ICE Raids and What California Employers Need to Know About New Laws

ICE Audits are complicated in California.
ICE Audits are complicated in California.

Last week, ICE raided nearly 100 7-Eleven stores across the country — from Los Angeles to New York — arresting over 21 workers and demanding paperwork from employers. ICE has indicated that it will continue to crackdown on employers who have undocumented workers on the books.

“Today’s actions send a strong message to U.S. businesses that hire and employ an illegal work force: ICE will enforce the law, and if you are found to be breaking the law, you will be held accountable,” said Thomas D. Homan, the acting director of the agency, in a statement.

Last year, Homan stated that he plans to increase worksite enforcement by four to five times: “We’re taking worksite enforcement very hard this year. We’ve already increased the number of inspections and worksite operations — you’re going to see that significantly increase this next fiscal year.”

California Employers and AB 450

California employers have particular reason to be concerned with ICE raids at the workplace.

Effective January 1, 2018, the Immigrant Worker Protection Act (AB 450) provides California workers with protection from immigration enforcement while on the job. Employers will need to comply with strict rules limiting when ICE can be given access to the worksite or employee records. Employers will also have to follow new notice obligations. These brand new requirements apply to all employers, regardless of size.

California employers can no longer voluntarily allow ICE to enter nonpublic work areas or to access company records. Instead, ICE must present legal documentation in the form of a warrant or subpoena before you can allow access. This prohibition does not apply to Form I-9 or other documents for which a Notice of Inspection was provided to the employer.

Employers must follow specific requirements related to Form I-9 inspections. For example, within 72 hours of receiving a Notice of Inspection, California employers must post a notice to all current employees informing them of any federal immigration agency’s inspections of Forms I-9 or other employment records.

Employers also have obligations once the inspection is over. Within 72 hours of receiving the inspection results, employers must provide each “affected employee” a copy of the results and a written notice of the employer’s and employee’s obligations arising from the inspection. An “affected employee” is one identified by the inspection results as potentially lacking work authorization or having document deficiencies.

Unions also have the right to receive notices.

Be Prepared

If you aren’t prepared, missteps can occur, leading to various fines for violation of the law. Penalties for violating the new state law can be up to $10,000 per violation, depending on whether it’s a first or subsequent offense. At the same time, federal penalties for Form I-9 violations can range from a couple hundred dollars to over $20,000 dollars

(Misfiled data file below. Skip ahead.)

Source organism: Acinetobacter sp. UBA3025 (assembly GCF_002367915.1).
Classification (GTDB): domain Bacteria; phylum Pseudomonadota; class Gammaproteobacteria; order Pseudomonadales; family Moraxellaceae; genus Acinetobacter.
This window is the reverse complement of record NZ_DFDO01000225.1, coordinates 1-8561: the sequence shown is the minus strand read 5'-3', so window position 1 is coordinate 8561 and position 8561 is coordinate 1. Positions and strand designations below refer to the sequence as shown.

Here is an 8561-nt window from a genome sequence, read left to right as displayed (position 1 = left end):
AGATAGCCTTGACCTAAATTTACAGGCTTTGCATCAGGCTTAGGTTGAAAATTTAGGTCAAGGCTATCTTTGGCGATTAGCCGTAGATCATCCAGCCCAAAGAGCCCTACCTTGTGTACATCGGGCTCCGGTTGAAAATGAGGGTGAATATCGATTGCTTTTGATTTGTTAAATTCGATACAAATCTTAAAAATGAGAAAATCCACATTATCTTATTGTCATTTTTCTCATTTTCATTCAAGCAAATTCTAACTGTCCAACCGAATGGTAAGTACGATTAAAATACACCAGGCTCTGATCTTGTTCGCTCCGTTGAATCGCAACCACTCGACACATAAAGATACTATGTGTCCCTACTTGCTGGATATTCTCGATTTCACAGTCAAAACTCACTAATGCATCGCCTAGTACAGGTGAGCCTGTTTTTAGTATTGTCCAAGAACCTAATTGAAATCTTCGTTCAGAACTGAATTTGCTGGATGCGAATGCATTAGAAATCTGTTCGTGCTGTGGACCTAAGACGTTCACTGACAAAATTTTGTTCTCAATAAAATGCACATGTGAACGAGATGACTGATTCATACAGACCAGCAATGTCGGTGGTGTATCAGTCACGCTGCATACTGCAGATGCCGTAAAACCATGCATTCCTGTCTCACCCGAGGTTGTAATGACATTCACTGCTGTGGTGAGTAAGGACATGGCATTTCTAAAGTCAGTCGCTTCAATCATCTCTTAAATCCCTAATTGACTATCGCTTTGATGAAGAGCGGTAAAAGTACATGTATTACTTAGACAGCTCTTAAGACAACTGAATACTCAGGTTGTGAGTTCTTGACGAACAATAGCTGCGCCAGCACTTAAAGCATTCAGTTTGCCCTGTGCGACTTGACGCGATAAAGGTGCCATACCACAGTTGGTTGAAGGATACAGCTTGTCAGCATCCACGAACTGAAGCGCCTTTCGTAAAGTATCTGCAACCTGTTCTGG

California employers need to ensure that supervisors and any employees who are likely to interact with authorities arriving at the worksite are aware of the limitations on ICE access and that they cannot voluntarily grant access without particular documentation in place. Consider designating a trained point-person(s) for front-line staff to contact if immigration agents arrive at your worksite. These individuals should be trained to ask for a warrant or subpoena.

California employers also need to create and document processes to meet all pre- and post-inspection notice requirements. Since the 72-hour timeframes are short, standardized posting and notice processes will help you meet your compliance obligations.

Until an official template is developed by the Labor Commissioner, CalChamber has developed a template for CalChamber members to use to meet the posting requirement — Notice to Employees: Government Inspection of Employment Eligibility Records and Notice to Employees: Government Inspection of Employment Eligibility Records – Spanish.

Compliance in this area is going to be tough given the potential conflicts or confusion between an employer’s obligations under federal law and these new California requirements. Consult a labor or immigration attorney with any questions or concerns.

Gail Cecchettini Whaley, CalChamber Senior Employment Law Counsel 

Unsure about all the new 2018 employment laws? Download the free An Overview of New 2018 Laws Affecting California Employers (members can download it here). CalChamber members can also read more on Worksite Immigration Enforcement and Protections in the HR Library. Not a member? See how HRCalifornia can help you.

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